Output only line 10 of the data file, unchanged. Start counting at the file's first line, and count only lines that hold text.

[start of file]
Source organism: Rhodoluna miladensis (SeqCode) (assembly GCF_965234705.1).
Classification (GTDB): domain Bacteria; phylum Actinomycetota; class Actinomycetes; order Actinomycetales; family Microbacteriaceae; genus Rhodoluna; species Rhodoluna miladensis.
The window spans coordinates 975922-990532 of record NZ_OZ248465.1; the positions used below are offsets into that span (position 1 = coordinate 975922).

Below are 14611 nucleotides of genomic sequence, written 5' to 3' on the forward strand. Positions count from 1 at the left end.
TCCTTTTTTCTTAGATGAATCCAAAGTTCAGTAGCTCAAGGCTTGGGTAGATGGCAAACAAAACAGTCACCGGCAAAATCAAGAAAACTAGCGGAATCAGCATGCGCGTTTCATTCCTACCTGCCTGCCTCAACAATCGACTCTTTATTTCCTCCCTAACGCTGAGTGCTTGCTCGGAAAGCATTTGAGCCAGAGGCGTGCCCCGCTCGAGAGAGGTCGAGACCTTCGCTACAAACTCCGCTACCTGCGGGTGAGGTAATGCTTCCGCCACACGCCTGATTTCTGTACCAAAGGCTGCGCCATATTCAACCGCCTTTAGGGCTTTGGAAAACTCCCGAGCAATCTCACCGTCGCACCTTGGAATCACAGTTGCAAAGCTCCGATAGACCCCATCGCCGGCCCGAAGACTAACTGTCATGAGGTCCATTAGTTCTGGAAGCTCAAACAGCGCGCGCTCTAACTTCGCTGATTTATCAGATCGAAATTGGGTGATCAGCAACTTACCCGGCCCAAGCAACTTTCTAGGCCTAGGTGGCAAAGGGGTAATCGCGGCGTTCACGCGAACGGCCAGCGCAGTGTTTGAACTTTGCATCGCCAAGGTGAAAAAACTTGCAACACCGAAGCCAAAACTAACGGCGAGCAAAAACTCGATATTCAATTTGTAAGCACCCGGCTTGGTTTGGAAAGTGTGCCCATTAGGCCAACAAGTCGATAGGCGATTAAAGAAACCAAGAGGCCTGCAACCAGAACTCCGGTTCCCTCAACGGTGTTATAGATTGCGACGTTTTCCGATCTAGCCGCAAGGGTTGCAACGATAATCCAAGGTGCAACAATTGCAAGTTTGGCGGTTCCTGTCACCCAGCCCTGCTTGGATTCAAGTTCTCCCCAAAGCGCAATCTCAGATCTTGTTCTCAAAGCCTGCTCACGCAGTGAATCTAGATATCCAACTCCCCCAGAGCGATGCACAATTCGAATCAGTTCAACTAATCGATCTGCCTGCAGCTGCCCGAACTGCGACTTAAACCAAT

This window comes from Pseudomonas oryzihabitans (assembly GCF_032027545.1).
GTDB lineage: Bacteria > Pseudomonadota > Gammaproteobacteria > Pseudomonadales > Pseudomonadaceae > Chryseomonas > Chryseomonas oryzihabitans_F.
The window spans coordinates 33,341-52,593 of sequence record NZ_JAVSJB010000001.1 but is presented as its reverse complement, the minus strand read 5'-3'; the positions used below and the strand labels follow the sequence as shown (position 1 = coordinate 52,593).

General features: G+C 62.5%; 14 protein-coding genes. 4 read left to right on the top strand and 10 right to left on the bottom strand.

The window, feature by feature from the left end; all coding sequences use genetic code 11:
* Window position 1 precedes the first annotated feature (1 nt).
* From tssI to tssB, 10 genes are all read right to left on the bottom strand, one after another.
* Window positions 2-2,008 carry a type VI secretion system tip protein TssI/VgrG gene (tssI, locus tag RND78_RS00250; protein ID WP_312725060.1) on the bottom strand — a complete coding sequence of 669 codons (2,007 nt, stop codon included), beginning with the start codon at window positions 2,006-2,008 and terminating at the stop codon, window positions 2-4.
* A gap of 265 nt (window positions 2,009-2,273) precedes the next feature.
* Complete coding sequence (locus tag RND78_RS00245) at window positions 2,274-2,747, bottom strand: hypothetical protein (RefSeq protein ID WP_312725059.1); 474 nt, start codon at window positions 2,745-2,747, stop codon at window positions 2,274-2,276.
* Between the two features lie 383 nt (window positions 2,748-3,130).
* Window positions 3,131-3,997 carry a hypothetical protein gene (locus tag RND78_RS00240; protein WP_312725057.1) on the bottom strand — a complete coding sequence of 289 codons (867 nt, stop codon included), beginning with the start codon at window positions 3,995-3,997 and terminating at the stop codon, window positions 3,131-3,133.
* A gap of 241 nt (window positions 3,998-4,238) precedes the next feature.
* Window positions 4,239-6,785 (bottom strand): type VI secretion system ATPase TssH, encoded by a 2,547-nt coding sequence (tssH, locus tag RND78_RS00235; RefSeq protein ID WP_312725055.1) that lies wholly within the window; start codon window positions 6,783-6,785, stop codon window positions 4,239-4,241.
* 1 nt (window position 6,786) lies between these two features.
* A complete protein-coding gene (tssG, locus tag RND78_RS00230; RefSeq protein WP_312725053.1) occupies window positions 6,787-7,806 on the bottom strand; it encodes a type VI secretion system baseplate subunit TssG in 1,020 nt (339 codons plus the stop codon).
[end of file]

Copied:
The window, feature by feature from the left end; all coding sequences use genetic code 11: